As I just got my hands on a new bluetooth headset – a Sennheiser MM100 – I wanted to make it work with Debian Squeeze (worked like charm with my Android phone out of the box). My notebook Samsung R780 does not come with bluetooth equipped so I use my old Belkin mini bluetooth adapter F8T016 to connect and I guess it should work with any more or less current bluetooth adapter (of course it has to support A2DP).
Since about 3/4 of a year now I’m the proud owner of an Android powered smartphone: I decided to go with HTC’s Desire which is kind of a rebuilt of Google’s Nexus One (which was also manufactured by HTC). It’s been a while since it’s first appearance so naturally there are already newer phones available succeeding the “original” Desire. And of course there are already plenty of reviews available on the net – but however, those are my two cents!
I wanted to replace my desktop computer by a laptop for quite a while now and as it started to randomly freeze – no matter which OS it ran – I decided the right time has come now. I did some online research and then picked a Samsung R780 Helix (link in German). The bare technical facts:
- Intel Core i5 430M CPU
- 4 GB RAM
- Nvidia GeForce GT M330
- 17,3″ display with 1600×900 resolution
- Blueray drive
- 640 GB harddisk
- integrated webcam
- unfortunately no bluetooth
The R780 is available in several flavors which differ in harddisk space and CPU type. Helix comes with an Intel Core i5 430M and a 640GB harrdisk. So far I don’t regret my choice! It’s very quiet (no noisy fans), good keyboard and a nice display. Of course it comes preinstalled with Windows 7 (64bit). I didn’t remove Windows but I wanted Linux installed as well. (By the way, the hardware seems pretty compatible with current Linux distrubutions.) So, this is how I got along…
Ubuntu‘s latest release “Lucid Lynx” is out for a while now so I decided that this would be the right choice for my netbook “Asus Eeepc 1000H”. I went for the default i386 desktop release as I don’t like the netbook editions. With the help of “UNetbootin” it’s quite easy to create a bootable USB stick from the downloaded iso file. The installation was a peace of cake and if you previously installed Ubuntu somewhere (and even if you didn’t) it should not be a problem. I recommend keeping a wired network connection during installation (and as it shows, you will need it).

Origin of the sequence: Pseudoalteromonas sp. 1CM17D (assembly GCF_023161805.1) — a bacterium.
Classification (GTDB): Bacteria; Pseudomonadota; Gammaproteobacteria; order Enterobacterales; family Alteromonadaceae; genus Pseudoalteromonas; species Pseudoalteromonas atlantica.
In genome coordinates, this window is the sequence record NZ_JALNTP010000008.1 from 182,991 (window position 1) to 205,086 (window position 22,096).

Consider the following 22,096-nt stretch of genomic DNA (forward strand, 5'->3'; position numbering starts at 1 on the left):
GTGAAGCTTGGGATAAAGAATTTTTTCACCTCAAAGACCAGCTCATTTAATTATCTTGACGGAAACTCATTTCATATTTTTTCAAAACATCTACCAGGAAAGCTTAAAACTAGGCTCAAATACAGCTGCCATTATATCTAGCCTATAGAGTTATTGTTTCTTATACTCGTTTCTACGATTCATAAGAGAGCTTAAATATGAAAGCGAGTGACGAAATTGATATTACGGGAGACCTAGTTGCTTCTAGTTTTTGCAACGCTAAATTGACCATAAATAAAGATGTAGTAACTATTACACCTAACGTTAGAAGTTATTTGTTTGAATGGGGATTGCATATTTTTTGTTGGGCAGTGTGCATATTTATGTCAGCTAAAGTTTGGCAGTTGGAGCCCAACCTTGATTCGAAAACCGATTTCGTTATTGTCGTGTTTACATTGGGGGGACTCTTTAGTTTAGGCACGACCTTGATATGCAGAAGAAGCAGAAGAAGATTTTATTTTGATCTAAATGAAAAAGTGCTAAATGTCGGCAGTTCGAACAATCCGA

Once installed, fully upgrade your system to the latest packages and this might even pull in a new kernel. Then reboot and try to establish a WLAN connection… At least, I failed. There seems to be a an upstream bug in Lucid’s kernel which prevents WPA protected WLAN connections to work properly. The solution seems to be installing the latest Ralink RT2860 WLAN driver. I found this workaround at launchpad published by killerbee – thanks for that! (Have a look at post #25 of the bugreport.) So, I will more or less just sum up his advice here.
Of course I wanted my Wintec WBT-201 gps logging device to work with Fedora as it did with Debian/Ubuntu (see this post). And after playing around a little with the stuff, it did! So, this is what I wanted:
- gpsbabel (accessing and converting gps data)
- gtk-g-rays2 (managing the WBT-201)
- gpscorrelate (automatically adding gps data to exif tags of my pictures)
If you’re running Debian testing (aka “Lenny”) which brings no Nvidia driver packages – only the legacy ones – or like to install the latest drivers by Nvidia for Etch, you’ll be running into problems: the Nvdia installer won’t find everything necessary for compiling the kernel module. So, here’s a small HOWTO:
First, download the latest Nvidia driver (by the time of writing it’s version 100.14.11) corresponding to your architecture (i386 or amd64) from the Nvidia ftp site (just look here). Then, make sure the following packages are installed:
- linux-headers-2.6 (corresponding to your kernel)
I’m back – finally! I got a new computer (no, not for Christmas, bought the parts myself a few weeks ago and assembled it myself) and until now it works great. Hopefully it stays that way…
The main specs are:
- Gigabyte GA-M55S-S3 (nForce5) motherboard
- AMD Athlon 64 X2 4200 (Dual Core) CPU
- Gainward BLISS 7600GT 256MB video card
- 2 GB RAM (dual channel enabled)
Though there are some quirks concerning Linux and ACPI support with the current BIOS of the motherboard I’m pretty content with everything – as there is a workaround this issue. I will write something about that in the near future, but I’m still undecided which Linux distro I should use… At the moment it’s boiling down to Ubuntu 6.10 or Fedora Core 6. Well, let’s see and be sure that I’ll let you know